Physical exercise every day keeps Osteoporosis at bay

Physical exercise every day keeps Osteoporosis at bay!

News Osteoporosis

Dr. Aarti Ullal, Consultant Endocrinologist, Global Hospital, Parel, Mumbai says that planning and proper management for osteoporosis are essential because treatment must be tailored to each patient’s severity, age, and risk factors.

Osteoporosis is a condition where the bones thin out due to hormonal changes or a lack of calcium, vitamin D, and other minerals, making the bones brittle and fragile. You are more likely to sustain fractures from minor trauma.


Lower back pain, a curved or stooped back, a loss of height, and minimally traumatic fractures of the spine, hip, or wrist are common symptoms of osteoporosis. Age affects the frequency of osteoporotic fractures in both men and women. Because their estrogen levels are lower, post-menopausal women are more vulnerable.

According to the population studied, the lifetime risk of osteoporotic fractures in men has been estimated to be between 10% and 25%, whereas it is between 6% – 65% in women.

Family history, gender (women are more likely to develop osteoporosis than men), age (older people are more likely to create it), bone structure, body weight (small-boned, thin women are more prone), history of fractures, long-term use of medications like steroids, anticonvulsants, antacids, smoking, and alcohol are just a few of the risk factors.


Women should take precautions to prevent and delay osteoporosis because they are at a higher risk. For strong bones, calcium and vitamin D are essential hence women should consume 400 to 800 IU of vitamin D and 1,000–1200 milligrams of calcium daily. You should include calcium-rich foods in your diet, such as milk and milk products like curd, buttermilk, cheese, and paneer, as well as green leafy vegetables like spinach, broccoli, and kale, dry fruits like almonds and figs, seeds like poppy, sesame, and chia, as well as fish like sardines and salmon.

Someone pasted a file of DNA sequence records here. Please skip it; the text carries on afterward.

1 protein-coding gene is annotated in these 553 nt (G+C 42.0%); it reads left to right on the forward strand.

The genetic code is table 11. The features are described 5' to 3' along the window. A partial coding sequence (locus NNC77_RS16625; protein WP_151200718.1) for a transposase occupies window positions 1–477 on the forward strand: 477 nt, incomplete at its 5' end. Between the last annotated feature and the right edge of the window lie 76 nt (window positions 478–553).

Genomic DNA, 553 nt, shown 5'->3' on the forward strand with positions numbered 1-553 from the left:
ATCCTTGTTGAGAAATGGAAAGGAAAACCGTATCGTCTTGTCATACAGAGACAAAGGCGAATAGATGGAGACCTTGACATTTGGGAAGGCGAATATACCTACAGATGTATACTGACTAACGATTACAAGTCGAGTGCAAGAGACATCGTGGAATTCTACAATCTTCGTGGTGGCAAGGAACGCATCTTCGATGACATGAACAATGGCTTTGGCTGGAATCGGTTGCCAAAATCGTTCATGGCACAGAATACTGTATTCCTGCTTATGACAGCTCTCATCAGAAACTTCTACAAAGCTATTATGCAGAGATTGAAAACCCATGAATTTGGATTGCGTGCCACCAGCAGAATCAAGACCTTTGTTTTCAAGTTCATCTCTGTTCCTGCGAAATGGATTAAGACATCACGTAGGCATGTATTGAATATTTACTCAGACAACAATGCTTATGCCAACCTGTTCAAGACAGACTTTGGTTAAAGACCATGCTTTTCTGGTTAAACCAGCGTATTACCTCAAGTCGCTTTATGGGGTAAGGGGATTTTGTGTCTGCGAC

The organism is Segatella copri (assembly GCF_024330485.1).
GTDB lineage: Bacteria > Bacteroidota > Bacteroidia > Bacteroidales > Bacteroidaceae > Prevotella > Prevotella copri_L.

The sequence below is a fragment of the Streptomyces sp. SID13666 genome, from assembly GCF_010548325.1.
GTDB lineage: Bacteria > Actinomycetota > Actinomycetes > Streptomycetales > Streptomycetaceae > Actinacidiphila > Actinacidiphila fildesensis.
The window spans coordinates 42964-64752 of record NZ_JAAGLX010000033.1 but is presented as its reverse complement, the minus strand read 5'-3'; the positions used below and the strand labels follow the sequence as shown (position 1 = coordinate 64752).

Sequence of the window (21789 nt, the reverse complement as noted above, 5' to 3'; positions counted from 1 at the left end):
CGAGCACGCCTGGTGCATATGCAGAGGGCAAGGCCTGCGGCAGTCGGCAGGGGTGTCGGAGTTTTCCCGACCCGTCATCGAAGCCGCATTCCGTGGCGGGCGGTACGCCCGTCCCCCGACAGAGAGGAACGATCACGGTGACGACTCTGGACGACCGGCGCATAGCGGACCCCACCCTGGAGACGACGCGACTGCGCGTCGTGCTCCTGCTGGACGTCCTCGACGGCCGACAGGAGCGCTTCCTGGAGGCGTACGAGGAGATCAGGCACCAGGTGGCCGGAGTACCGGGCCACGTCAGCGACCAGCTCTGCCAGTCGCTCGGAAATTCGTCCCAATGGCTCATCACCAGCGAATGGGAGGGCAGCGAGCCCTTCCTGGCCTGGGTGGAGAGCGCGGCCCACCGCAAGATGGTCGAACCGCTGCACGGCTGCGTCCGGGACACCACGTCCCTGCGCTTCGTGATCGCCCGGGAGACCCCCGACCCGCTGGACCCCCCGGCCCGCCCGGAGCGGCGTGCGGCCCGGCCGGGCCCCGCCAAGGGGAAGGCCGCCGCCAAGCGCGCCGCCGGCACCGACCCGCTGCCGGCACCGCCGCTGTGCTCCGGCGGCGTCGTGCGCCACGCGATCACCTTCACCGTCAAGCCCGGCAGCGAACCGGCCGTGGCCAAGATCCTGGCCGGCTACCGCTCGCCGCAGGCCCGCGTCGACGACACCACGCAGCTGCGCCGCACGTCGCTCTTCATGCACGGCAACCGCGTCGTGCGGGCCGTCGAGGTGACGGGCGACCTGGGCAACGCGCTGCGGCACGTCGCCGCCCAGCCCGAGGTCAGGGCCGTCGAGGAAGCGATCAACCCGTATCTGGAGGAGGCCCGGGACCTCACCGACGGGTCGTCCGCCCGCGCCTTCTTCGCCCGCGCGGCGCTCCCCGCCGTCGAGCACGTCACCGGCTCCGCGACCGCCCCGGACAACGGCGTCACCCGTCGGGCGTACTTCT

Foods like cereals, flour, and dairy products fortified with calcium and vitamin D. Magnesium, potassium, vitamin C, and vitamin K should all be included in your daily diet.


Osteoporosis can be prevented and treated in large part through exercise. Bone strength is improved by weight-bearing activities like walking, running, dancing, hiking, climbing stairs, and skipping as well as muscle-strengthening activities like weight lifting, push-ups, planks, and stretching with resistance bands.

Spend at least 30 minutes each day working out.


A significant factor is a lifestyle change. Drinking alcohol and smoking negatively impact the body’s capacity to store and utilize calcium—limits on caffeine. Osteoporotic fractures can be avoided by reducing falls in patients with fragile bones. Gait imbalance in older people should be treated with support when walking.

Most falls happen at night or in the early morning on the way to the bathroom. Therefore, taking precautions, like leaving a night light on, helps prevent falls.

A bone density test (BMD-Dexa Scan) is performed to assess the likelihood and severity of osteoporosis.

Planning and effective management for osteoporosis are essential because individual treatment plans must consider severity, age, and risk factors. Supplementing calcium and vitamin D, changing one’s lifestyle, and exercising are all possible treatments. Additionally, the patient might require specialised care with drugs that either promote bone formation or stop bone loss. Osteoporosis treatment is extensive and should be personalised and adapted to the needs of each patient.